While I'm struggling with installing a decent Linux distribution on my Jornada 820, I'm using my uncle's iPAQ 5555 as a toy PDA (he lent it to me so I learn how to use it and can teach him). Here are a few thoughts on the usability of this beast...
As for form factor, the iPAQ makes it certainly easier to hold the machine with one hand so as to browse a file. On the other hand, the limited width of the screen is not as comfortable. What is worse, all the stylus methods are quite slow: the letter recognition is surprisingly good, but even assuming you are trained to write in such a way that the recognizer will never make mistakes, that's still a far cry from a keyboard. Plus all the wait-dependence of the stylus interface adds a lot of latency to your inputs. And unlike what happens with a keyboard, that latency is not something that you can mechanically wave away, because you must make time-dependent interaction with the computer, and not just send one-way mechanical orders to your hands as when you type on the keyboard. Thus, typing text with the iPAQ really disrupts your flow of thought, or at least mine. All in all, the iPAQ form factor is very bad at inputing any kind of text. I suppose it gets better with training, but I can't imagine it ever becoming remotely as good as a keyboard. And I don't imagine me or any developer getting as familiar with stylus input as with a keyboard - the moment we can have the real thing, we drop the gadget. Think of it: if stylus input was better than a keyboard, then desktop computers would be selling with a stylus instead of a keyboard.
We saw that text was not something you'd want to overdo. The same applies to drawings. If it were but for note-taking, paper-and-ink-pen technology works better. However, the iPAQ note taking engine has a nice feature of voice input (but no voice recognition). You can intermingle text, sound and drawings in a same set of notes. (The Jornada 820 WinCE note-taking software cannot do that; also, it has sound I/O but no audio jack; grumble.) There is a little problem with the presentation of sound bytes in the interface, namely that they all appear as one anonymous sound icon, so you have write text next to the icon if you want to sort sound bytes, which can disrupt the recording and is best done after the recording session. Default recording quality isn't of very good for space-efficiency reasons; makes you wonder whether real-time mp3/ogg compression would be possible on such a beast.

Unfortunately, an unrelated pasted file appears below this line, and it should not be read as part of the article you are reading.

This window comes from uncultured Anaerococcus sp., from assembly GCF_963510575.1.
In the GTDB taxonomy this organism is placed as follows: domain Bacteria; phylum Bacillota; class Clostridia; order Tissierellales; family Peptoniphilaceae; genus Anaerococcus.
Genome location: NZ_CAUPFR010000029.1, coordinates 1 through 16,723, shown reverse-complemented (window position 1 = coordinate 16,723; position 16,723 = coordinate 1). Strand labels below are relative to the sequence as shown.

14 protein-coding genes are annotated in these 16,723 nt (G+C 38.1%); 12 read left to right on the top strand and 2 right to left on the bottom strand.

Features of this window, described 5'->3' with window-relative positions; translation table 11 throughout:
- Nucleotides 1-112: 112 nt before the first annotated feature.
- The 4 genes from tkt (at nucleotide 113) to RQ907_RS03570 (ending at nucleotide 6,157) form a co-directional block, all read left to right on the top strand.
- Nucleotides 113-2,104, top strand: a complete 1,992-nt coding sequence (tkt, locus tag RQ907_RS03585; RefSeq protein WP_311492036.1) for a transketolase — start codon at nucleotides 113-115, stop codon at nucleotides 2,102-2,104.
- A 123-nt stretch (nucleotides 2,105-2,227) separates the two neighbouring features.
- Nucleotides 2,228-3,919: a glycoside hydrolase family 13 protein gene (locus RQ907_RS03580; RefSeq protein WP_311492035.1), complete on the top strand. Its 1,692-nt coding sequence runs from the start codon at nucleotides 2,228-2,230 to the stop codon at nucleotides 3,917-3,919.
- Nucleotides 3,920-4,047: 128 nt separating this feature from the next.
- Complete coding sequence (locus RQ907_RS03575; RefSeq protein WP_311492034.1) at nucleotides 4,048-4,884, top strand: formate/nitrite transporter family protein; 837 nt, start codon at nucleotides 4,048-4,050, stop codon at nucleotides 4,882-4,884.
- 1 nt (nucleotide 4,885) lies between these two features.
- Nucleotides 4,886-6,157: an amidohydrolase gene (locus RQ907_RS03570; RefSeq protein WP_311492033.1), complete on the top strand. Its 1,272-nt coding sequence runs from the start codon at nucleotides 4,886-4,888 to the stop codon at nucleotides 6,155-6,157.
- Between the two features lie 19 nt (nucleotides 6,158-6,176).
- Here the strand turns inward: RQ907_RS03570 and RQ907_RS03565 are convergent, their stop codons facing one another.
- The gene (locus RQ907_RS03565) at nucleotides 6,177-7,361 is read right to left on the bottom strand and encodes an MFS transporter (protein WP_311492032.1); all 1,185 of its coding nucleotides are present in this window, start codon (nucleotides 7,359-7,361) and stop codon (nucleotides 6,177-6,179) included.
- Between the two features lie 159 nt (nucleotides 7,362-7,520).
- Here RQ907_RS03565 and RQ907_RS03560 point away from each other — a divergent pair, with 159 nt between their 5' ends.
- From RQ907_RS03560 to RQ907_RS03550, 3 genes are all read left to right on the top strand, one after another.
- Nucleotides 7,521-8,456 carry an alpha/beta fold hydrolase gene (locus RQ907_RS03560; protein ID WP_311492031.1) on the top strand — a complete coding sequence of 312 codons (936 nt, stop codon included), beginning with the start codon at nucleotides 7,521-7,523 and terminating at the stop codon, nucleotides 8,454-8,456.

Interestingly, taking notes by recording your voice implies quite a different structure from taking notes by typing text. Whereas the slow typing of text with the stylus broke the stream of consciousness, speaking to the machine leaves you with an unedited stream of voiced consciousness (which is not the same as an unedited stream of consciousness -- when will we have mind-reading machines?). This is quite unusual to me; when inputting text with a keyboard, I focus more about the ideas, the concepts, and will readily go back and forth in the text to modify the way I explained my ideas, to write a few key ideas in advance of the rest of the text so as not to forget them, etc. There is no such possible thing with voice notes: it keeps recording while you are searching for the right formulation; it catches the first attempt; you can easily add new notes, but you can't easily fix part of a previous note; if you split your voice notes in independent sound bytes (which requires more administrative hassle), you may change but part of the notes, but this majorly disrupts the thought process, and there is no reason that the next recording will be "perfect" either. You find that you have to leave all perfection-seeking to a further session of note-transcription, which will take a lot of time that you might have initially expected note-taking to save. No, it won't save that time. On the other hand, it might be an opportunity to express ideas that you wouldn't have expressed without the ability of taking voice notes at the moment the idea comes.
Voice recording imposes upon you quite a different way of thinking from keyboard typing when taking notes: you'll try harder to get an intelligible form the first time, yet won't try as hard to tinker it to make it perfect; you don't have an actual visual cue upon which to incrementally structure your note-making; instead you must make a more complex model of your discourse in your head, so as to be able to discourse about it coherently. You both have to let yourself go and try to express your flow of consciousness as seamlessly as possible, yet grow ways to cristallize and vocalize it in a quick yet intelligible way. It's quite a different discipline. Inferior in many respects; superior in many other respects; an enriching experience anyway. And this experience can help you organize your thoughts in new and different ways, and hopefully be more creative. In any case, this experience makes me realize by contrast much of a man of written culture I am.